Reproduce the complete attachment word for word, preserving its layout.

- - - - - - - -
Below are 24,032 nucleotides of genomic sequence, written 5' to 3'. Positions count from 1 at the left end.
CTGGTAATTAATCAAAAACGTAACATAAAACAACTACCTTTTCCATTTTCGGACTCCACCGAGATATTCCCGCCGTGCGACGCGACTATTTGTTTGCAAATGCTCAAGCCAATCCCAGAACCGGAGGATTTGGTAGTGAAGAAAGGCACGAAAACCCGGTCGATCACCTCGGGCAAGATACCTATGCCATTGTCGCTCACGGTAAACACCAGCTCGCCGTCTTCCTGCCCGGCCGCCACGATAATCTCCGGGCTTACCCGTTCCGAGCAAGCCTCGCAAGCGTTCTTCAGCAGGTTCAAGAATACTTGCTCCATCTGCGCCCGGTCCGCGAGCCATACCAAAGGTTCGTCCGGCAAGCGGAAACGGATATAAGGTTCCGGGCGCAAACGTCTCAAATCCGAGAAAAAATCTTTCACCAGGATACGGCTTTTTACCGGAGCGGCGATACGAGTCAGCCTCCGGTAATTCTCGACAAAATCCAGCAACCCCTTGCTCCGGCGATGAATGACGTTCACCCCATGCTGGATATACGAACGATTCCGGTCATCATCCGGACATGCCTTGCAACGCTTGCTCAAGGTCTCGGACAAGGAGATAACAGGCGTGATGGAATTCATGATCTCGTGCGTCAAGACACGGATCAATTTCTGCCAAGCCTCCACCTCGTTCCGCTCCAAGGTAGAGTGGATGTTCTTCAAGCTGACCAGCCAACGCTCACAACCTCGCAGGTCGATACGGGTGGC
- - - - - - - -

Below are 24,032 nucleotides of genomic sequence, written 5' to 3'. Positions count from 1 at the left end.
CTGGTAATTAATCAAAAACGTAACATAAAACAACTACCTTTTCCATTTTCGGACTCCACCGAGATATTCCCGCCGTGCGACGCGACTATTTGTTTGCAAATGCTCAAGCCAATCCCAGAACCGGAGGATTTGGTAGTGAAGAAAGGCACGAAAACCCGGTCGATCACCTCGGGCAAGATACCTATGCCATTGTCGCTCACGGTAAACACCAGCTCGCCGTCTTCCTGCCCGGCCGCCACGATAATCTCCGGGCTTACCCGTTCCGAGCAAGCCTCGCAAGCGTTCTTCAGCAGGTTCAAGAATACTTGCTCCATCTGCGCCCGGTCCGCGAGCCATACCAAAGGTTCGTCCGGCAAGCGGAAACGGATATAAGGTTCCGGGCGCAAACGTCTCAAATCCGAGAAAAAATCTTTCACCAGGATACGGCTTTTTACCGGAGCGGCGATACGAGTCAGCCTCCGGTAATTCTCGACAAAATCCAGCAACCCCTTGCTCCGGCGATGAATGACGTTCACCCCATGCTGGATATACGAACGATTCCGGTCATCATCCGGACATGCCTTGCAACGCTTGCTCAAGGTCTCGGACAAGGAGATAACAGGCGTGATGGAATTCATGATCTCGTGCGTCAAGACACGGATCAATTTCTGCCAAGCCTCCACCTCGTTCCGCTCCAAGGTAGAGTGGATGTTCTTCAAGCTGACCAGCCAACGCTCACAACCTCGCAGGTCGATACGGGTGGC